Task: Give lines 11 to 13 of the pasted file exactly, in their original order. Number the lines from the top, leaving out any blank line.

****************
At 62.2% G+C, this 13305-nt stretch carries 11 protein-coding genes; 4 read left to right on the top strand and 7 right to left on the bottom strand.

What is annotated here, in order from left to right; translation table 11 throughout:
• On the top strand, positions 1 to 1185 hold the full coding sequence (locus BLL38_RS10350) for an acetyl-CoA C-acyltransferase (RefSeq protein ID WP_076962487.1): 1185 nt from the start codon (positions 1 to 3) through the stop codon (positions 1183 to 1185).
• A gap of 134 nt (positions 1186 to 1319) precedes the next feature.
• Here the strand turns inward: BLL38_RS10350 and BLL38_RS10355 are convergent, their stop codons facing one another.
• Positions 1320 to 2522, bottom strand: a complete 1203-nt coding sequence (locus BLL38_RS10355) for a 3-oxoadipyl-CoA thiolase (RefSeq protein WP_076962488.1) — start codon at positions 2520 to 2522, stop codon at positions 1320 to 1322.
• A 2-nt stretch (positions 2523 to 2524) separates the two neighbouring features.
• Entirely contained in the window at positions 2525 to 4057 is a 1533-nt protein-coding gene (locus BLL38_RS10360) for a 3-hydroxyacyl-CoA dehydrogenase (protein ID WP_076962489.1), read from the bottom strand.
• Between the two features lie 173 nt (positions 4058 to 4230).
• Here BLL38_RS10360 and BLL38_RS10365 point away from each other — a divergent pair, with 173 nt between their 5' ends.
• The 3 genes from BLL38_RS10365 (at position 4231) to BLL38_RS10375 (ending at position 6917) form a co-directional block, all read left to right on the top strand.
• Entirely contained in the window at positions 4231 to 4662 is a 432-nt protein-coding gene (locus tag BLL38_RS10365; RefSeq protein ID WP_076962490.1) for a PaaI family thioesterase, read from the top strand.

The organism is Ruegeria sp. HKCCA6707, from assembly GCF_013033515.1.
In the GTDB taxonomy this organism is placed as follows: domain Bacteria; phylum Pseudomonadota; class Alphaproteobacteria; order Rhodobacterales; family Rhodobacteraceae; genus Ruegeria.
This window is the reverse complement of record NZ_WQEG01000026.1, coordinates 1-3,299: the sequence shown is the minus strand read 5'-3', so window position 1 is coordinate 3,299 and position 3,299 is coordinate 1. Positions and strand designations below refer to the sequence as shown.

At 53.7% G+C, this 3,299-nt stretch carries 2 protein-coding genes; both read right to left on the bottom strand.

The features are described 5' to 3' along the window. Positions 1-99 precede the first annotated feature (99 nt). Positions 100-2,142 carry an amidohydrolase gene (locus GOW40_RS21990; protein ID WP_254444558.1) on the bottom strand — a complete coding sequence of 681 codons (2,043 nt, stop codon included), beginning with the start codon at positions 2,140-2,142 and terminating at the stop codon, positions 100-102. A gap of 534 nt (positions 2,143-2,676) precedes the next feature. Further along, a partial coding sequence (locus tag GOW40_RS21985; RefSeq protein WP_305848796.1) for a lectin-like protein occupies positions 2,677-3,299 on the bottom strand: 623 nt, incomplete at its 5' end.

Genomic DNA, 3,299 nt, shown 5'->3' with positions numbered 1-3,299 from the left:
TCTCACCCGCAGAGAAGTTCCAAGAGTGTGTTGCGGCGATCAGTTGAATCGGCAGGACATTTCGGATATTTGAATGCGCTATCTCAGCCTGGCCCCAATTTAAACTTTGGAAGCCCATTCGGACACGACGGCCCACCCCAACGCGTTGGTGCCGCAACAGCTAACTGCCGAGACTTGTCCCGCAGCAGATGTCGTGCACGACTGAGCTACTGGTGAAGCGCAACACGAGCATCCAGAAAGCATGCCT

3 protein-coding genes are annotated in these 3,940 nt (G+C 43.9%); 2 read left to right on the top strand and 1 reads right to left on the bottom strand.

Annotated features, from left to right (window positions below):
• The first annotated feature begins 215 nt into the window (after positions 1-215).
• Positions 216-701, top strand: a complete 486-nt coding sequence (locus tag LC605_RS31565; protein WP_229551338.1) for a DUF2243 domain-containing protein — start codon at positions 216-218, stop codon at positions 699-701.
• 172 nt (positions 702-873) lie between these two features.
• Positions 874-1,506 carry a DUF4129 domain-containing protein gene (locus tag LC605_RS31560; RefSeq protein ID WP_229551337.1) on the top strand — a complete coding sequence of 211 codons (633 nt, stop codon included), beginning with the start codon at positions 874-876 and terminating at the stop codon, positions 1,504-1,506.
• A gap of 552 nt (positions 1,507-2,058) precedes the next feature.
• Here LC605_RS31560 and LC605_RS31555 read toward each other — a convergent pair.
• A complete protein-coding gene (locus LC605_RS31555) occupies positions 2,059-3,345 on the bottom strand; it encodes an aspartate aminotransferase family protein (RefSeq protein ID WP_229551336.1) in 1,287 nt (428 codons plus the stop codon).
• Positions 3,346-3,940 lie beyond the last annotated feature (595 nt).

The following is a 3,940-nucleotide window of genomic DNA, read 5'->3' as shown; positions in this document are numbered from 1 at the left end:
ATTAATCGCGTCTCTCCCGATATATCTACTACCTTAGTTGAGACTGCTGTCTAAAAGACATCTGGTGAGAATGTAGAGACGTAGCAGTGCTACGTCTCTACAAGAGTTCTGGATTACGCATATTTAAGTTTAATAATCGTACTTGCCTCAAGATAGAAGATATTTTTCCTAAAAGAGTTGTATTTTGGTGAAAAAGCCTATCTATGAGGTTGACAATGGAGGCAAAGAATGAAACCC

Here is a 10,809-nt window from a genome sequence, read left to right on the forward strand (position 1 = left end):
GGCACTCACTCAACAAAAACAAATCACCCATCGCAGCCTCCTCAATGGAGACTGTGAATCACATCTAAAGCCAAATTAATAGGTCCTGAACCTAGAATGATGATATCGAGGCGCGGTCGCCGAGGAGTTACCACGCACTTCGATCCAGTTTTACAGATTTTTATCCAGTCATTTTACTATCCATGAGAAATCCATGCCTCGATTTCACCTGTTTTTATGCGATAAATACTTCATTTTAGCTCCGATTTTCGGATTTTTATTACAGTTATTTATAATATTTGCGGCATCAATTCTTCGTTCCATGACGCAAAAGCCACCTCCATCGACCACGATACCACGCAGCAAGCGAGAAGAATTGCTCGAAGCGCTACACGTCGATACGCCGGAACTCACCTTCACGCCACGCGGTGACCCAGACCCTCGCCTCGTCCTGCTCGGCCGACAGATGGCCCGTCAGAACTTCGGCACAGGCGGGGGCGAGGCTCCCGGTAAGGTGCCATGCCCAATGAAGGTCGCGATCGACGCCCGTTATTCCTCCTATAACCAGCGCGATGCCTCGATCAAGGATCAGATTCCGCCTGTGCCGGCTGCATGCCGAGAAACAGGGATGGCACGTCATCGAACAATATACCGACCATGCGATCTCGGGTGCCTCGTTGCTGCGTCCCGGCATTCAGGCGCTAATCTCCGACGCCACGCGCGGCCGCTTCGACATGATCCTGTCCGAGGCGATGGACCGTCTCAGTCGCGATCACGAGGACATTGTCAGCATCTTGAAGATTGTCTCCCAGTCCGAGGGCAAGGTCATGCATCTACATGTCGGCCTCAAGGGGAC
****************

• The 3 genes from BLL38_RS10365 (at position 4231) to BLL38_RS10375 (ending at position 6917) form a co-directional block, all read left to right on the top strand.
• Entirely contained in the window at positions 4231 to 4662 is a 432-nt protein-coding gene (locus tag BLL38_RS10365; RefSeq protein ID WP_076962490.1) for a PaaI family thioesterase, read from the top strand.

The organism is Ruegeria sp. HKCCA6707, from assembly GCF_013033515.1.